"Just checking in" has to be the worst subject line and reason for emailing or calling a prospect. It probably goes something like this:
For the love of sales, knock it off!
Stop touching base, following up, checking in
Remove these from your sales strategy for contacting prospects you haven't spoken with in a while. Why? What value are you bringing? What part of checking in will make anyone stop what they are doing to engage you in a conversation?
Unless it is your husband, wife, or child, quit "checking in." No one cares.
So how do you "check in" without saying you are "checking in?" Here are two alternatives to being a respected sales professional that prospects enjoy speaking with.
How has (insert pain point) been working for you lately? Instead of playing the victim of "remember poor me, who wants your money?", try relating to their struggle. "How has your existing phone solution been working for you lately?"
If you had previously spoken about how they are in need of new technology, try adding value by relating to their problems. We already live in a cold world where everyone wants every last dollar we have, try being softer in your approach by relating and having them update you on their pain.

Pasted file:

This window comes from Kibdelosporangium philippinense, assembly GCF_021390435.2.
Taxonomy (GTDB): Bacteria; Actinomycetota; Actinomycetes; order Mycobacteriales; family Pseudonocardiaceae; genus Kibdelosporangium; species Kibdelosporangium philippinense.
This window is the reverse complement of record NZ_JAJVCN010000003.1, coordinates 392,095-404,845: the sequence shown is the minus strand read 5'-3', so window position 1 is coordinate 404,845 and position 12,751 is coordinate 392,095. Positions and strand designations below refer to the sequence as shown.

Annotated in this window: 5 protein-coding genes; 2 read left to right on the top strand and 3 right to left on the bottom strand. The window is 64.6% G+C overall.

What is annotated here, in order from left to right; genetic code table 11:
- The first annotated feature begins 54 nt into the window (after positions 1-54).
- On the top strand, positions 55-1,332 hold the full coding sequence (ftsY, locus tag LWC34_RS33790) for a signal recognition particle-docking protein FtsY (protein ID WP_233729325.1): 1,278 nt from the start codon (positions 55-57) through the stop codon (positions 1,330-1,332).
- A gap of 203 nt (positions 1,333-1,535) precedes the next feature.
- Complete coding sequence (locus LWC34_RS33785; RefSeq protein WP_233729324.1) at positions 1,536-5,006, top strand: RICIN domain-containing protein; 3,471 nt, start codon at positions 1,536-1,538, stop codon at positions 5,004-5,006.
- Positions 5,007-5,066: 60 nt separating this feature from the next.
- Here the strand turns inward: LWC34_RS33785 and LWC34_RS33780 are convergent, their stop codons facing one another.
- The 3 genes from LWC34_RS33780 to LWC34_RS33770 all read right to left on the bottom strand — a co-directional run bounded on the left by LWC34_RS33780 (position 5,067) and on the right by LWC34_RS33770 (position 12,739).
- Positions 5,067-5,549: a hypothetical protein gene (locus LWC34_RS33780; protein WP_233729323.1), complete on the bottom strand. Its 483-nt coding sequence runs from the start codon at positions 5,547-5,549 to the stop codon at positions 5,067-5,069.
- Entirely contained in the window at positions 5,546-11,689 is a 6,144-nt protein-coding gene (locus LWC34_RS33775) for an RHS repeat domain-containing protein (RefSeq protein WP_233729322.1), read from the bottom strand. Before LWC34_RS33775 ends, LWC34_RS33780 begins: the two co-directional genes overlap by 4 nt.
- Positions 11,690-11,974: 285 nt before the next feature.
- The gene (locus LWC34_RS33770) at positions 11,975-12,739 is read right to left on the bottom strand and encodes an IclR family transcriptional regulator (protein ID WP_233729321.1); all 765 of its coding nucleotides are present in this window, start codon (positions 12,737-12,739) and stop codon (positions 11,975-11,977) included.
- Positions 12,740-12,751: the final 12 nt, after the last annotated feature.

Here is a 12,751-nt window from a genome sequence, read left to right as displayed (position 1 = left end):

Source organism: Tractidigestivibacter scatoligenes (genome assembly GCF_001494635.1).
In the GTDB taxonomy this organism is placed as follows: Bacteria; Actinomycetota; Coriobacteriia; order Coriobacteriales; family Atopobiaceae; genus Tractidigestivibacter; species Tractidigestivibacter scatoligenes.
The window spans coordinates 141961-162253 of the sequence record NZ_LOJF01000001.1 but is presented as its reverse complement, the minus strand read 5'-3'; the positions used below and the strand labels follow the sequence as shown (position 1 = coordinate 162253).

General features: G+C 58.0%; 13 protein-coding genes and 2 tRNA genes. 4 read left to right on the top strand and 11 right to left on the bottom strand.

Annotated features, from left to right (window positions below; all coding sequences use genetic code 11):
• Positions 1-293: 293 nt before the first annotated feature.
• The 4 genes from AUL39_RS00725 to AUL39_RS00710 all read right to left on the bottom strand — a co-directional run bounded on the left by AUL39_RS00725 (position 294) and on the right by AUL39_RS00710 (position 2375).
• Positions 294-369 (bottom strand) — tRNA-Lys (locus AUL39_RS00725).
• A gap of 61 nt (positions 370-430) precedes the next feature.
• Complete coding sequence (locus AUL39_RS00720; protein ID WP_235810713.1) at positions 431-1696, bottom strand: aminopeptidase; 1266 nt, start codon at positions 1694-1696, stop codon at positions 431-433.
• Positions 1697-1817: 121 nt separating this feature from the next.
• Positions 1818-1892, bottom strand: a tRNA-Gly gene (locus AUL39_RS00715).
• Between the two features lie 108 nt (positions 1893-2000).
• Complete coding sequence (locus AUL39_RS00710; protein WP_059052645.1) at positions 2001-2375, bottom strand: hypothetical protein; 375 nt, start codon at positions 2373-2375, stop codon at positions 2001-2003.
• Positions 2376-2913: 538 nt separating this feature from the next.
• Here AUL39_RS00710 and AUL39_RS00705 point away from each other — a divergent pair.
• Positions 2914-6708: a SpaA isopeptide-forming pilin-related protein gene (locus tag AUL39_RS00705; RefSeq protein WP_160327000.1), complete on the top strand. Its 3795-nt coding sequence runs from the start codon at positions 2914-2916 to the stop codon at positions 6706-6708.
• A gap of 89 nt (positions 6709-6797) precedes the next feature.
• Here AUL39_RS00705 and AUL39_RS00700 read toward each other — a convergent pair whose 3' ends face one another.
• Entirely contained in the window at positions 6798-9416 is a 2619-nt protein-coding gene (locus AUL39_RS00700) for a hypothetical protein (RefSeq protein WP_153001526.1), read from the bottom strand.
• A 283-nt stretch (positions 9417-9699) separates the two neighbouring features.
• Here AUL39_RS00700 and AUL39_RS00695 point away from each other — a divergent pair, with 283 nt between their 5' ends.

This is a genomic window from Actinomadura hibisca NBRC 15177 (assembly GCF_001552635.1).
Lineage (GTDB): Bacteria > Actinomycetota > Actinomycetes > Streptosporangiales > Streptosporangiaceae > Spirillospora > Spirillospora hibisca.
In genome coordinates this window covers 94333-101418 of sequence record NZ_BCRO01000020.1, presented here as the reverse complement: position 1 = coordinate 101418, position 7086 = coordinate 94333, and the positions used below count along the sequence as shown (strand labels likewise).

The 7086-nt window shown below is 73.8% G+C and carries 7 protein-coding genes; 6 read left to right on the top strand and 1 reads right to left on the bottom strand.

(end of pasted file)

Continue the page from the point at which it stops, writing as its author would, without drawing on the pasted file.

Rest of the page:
2. Be Resourceful
"I found these great resources that speak to (insert pain point)." Create value by sharing something that might be of value. Your prospect is sitting on the fence about whether or not they can afford a new hybrid unified communications solution.
Sending them resources that could aid them in the decision process could help guide them to take the next step in the sales process with you.
Check out this refurbished "touching base" email that implements these concepts:
The most successful sales professionals take a consultative approach when working with customers, focus on the relationship, and work to be resourceful in order to make the customer's decision process as simple as possible. Give this tactic a try and see if you find better responses from your prospects.